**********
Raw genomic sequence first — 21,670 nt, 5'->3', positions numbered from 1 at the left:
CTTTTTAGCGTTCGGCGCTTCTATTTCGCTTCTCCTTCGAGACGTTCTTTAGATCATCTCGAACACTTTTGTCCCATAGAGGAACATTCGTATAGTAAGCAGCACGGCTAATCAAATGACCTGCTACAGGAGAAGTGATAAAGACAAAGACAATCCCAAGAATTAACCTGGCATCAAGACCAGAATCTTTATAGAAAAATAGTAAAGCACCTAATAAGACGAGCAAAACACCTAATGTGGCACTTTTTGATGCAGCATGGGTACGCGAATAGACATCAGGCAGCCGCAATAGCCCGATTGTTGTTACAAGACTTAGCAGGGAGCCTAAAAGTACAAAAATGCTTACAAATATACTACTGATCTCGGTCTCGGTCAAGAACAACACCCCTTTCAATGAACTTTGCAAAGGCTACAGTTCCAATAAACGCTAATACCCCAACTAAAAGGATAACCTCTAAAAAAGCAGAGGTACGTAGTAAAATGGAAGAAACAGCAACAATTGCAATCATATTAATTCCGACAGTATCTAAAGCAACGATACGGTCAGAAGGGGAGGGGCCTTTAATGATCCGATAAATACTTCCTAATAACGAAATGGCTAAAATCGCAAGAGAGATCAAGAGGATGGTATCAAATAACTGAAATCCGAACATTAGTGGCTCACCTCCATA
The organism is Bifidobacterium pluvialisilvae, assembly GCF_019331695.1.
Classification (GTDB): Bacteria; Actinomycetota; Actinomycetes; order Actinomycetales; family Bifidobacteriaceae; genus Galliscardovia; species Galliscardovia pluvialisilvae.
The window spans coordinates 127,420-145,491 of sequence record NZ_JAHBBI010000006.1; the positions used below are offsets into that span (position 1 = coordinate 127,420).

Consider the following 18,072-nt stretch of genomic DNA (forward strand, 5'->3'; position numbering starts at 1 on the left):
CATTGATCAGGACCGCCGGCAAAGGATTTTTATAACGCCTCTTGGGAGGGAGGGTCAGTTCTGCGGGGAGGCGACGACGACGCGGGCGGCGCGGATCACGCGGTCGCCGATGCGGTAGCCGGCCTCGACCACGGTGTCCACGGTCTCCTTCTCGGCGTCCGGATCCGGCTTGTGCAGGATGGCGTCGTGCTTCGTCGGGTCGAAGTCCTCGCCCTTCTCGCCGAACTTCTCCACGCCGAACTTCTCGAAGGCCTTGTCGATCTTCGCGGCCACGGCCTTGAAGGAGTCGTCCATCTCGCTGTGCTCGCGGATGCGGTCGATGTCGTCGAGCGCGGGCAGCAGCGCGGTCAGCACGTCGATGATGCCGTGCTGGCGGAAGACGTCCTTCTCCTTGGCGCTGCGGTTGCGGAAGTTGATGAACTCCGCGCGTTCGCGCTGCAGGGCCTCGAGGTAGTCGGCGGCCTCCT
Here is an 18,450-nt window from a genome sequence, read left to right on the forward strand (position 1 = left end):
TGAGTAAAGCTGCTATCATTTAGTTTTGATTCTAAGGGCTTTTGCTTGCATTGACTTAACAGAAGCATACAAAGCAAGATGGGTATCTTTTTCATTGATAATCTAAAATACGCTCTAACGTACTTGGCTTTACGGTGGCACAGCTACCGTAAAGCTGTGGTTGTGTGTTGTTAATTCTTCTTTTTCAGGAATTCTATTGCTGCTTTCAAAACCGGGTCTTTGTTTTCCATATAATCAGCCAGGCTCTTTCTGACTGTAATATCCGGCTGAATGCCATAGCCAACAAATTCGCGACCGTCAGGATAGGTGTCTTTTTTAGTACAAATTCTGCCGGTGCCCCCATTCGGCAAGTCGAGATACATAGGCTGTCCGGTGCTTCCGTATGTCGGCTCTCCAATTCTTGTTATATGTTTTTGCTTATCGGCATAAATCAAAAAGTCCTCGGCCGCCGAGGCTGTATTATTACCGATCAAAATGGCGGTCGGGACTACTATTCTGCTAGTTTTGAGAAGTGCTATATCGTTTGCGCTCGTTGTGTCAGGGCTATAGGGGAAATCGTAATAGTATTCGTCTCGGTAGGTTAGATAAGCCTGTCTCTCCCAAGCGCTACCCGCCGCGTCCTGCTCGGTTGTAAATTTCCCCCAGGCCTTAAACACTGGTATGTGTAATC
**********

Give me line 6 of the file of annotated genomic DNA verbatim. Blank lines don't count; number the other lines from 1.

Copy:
Consider the following 18,072-nt stretch of genomic DNA (forward strand, 5'->3'; position numbering starts at 1 on the left):